He also remembered that Grisham “can tell a pretty good story. That’s a lot of what you do when you present a case to a jury. He has a real knack for presenting things to the jury.”

After two hours of deliberations, the jury awarded the family $683,500 — the biggest verdict of Grisham’s legal career.

‘So many stories to tell’

Grisham has now sold more than 300 million books. His estimated net worth has topped $200 million.

The good news is Grisham “hasn’t changed any,” Moak said. “He’s a doting father, and he’s raised his kids right.”

His daughter, Shea, is now an elementary teacher, and his son, Ty, is practicing law.

When Hurricane Katrina ravaged Mississippi in 2005, Grisham flew down to witness the destruction for himself. He and his wife started the Rebuild the Coast Fund, which gave $8.8 million in direct aid to devastated families.

Grisham said he still writes “because I have so many stories to tell, so many bad guys to go after, so many injustices to address. It’s still great fun.”

He confessed, “I’m not sure what I would do with my time if I didn’t write a few hours each day.”

Each year, when his new novel hits the shelves, signed copies arrive at the homes of his high-school English teacher Frances McGuffey, his college roommates, his one-time law partner Larry Vaughn, and his friends Bill Ballard and Bobby Moak.

McGuffey displays them in her Southaven home. She speaks fondly of her former student. “He is dearly loved,” she said. “He’s so good about remembering his roots.”

John Grisham’s Mississippi

Memphis ends at the Mississippi line, which is where Southaven begins. The once slumbering suburb is now one of the fastest growing cities in the U.S. Grisham attended both Southaven Elementary School (8274 Claiborne Dr.) and Southaven High School (735 Rasco Rd. W.), where his books are on display.

John Grisham’s one-time law office (40 Stateline Rd. W., Southaven) still exists. It is the State Farm office of Barry Bouchillon, who rented space to Grisham.

Grisham sometimes slipped off to nearby Robinsonville to eat at the “deep-fried paradise” known as Hollywood Café (1585 Old Commerce Rd.). He mentioned the iconic place in “A Time to Kill.”

Thirteen miles south of Southaven is the DeSoto County Courthouse (2535 U.S. 51, Hernando). In the courtroom, Grisham heard a young girl’s testimony that inspired him to write “A Time to Kill.”

More than 100 miles south of Hernando is Dave “Boo” Ferris Field at Delta State University (1003 W. Sunflower R.d, Cleveland), where Grisham unsuccessfully tried out for Ferris’ baseball team.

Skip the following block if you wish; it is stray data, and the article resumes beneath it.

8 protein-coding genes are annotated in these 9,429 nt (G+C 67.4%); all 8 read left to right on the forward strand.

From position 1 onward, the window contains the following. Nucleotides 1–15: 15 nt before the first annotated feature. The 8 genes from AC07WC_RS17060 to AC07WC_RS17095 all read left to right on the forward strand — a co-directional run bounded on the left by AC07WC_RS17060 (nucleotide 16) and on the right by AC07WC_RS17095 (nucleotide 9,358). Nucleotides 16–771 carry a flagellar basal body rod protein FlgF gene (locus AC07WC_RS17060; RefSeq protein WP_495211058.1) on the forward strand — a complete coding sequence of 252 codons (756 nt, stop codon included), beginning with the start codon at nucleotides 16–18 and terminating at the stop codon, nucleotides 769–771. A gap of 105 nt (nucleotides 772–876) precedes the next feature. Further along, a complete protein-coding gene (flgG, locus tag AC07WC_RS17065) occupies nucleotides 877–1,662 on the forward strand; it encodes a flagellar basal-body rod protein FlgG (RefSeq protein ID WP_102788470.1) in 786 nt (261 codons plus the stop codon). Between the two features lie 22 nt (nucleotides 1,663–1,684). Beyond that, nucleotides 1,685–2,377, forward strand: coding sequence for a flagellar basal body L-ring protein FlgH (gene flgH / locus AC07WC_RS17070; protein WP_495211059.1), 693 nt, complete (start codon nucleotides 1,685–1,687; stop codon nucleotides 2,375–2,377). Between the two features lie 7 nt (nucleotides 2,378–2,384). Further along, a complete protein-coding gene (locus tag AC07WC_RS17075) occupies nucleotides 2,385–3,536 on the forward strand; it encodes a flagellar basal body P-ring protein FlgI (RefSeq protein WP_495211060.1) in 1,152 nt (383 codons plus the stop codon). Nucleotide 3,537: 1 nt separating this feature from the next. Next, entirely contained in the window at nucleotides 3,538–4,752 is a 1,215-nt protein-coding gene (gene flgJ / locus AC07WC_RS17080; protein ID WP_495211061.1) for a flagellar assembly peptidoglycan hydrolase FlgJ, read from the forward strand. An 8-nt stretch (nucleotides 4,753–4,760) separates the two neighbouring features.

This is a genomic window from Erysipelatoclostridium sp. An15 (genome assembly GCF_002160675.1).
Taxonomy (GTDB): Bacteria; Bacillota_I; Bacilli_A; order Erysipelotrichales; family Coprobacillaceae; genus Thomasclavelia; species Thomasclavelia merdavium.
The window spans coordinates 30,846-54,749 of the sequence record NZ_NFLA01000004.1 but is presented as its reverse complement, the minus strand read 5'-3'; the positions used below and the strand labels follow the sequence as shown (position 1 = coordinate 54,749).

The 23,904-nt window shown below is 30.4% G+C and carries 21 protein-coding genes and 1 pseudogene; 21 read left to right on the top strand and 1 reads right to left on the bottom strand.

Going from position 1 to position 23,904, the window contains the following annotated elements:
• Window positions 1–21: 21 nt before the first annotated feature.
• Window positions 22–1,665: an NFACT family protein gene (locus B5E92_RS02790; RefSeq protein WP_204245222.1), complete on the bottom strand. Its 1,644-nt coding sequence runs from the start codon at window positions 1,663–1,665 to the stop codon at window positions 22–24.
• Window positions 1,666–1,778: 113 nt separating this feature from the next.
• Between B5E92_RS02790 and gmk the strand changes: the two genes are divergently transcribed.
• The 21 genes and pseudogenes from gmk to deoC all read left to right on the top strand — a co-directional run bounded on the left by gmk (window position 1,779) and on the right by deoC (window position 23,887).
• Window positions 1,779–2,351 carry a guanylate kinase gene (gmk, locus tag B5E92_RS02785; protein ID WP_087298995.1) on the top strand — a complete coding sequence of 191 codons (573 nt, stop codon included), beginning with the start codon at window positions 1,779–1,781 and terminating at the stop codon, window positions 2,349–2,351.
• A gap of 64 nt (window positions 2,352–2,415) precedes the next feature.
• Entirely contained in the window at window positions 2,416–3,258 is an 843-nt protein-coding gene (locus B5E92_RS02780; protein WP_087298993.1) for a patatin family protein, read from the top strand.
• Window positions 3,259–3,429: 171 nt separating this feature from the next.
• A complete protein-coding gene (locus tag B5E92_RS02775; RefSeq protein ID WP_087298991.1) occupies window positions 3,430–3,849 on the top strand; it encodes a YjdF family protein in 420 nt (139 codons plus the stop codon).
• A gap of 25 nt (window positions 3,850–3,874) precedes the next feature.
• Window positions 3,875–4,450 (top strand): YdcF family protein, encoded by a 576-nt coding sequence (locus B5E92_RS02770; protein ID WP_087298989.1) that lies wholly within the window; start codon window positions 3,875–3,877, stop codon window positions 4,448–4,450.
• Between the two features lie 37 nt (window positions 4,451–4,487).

Two hours west of Delta State is Mississippi State University (75 B.S. Hood Dr., Mississippi State), where Grisham graduated with an accounting degree in 1977. On the third floor of the Mitchell Memorial Library is the John Grisham Room, which features an original handwritten copy of “A Time to Kill” and other manuscripts and memorabilia from his career.

Nearly two hours to the north is the University of Mississippi School of Law (481 Chucky Mullins Dr., University), where Grisham graduated in 1981. Students now do research at the John Grisham Law Library.

NearbySquare Books(160 Courthouse Square, Oxford) is where Grisham held his first bookstore book signing and also where he learned “The Firm” had hit The New York Times bestseller list.

Two and a half hours south is the state Capitol(400 High St., Jackson), where Grisham served from 1983 to 1990. Not far away is where he held his first book signing in Jackson,Hal and Mal’s(200 Commerce St.), a pub that also appears in his books.

Lemuria Books (Banner Hall, 4465 North I-55, Jackson), which helped promote “The Firm,” is another Grisham favorite, and he continues to sign his novels for the store.

In 1996, Grisham returned to the courtroom and won a case for the family of a railroad brakeman, who was killed when he was pinned between two cars. The trial took place at theLincoln County Courthouse(301 S. First St., Brookhaven).

When Grisham makes his way back to the Mississippi Gulf Coast, one of his favorite places to eat is Mary Mahoney’s Old French House(110 Rue Magnolia, Biloxi), which appears in his novel, “The Runaway Jury.” When Katrina hit the Gulf Coast in 2005, Grisham returned to Mississippi to check on the family that runs the restaurant and others who were devastated by the hurricane.

Posted with permission from The Clarion-Ledger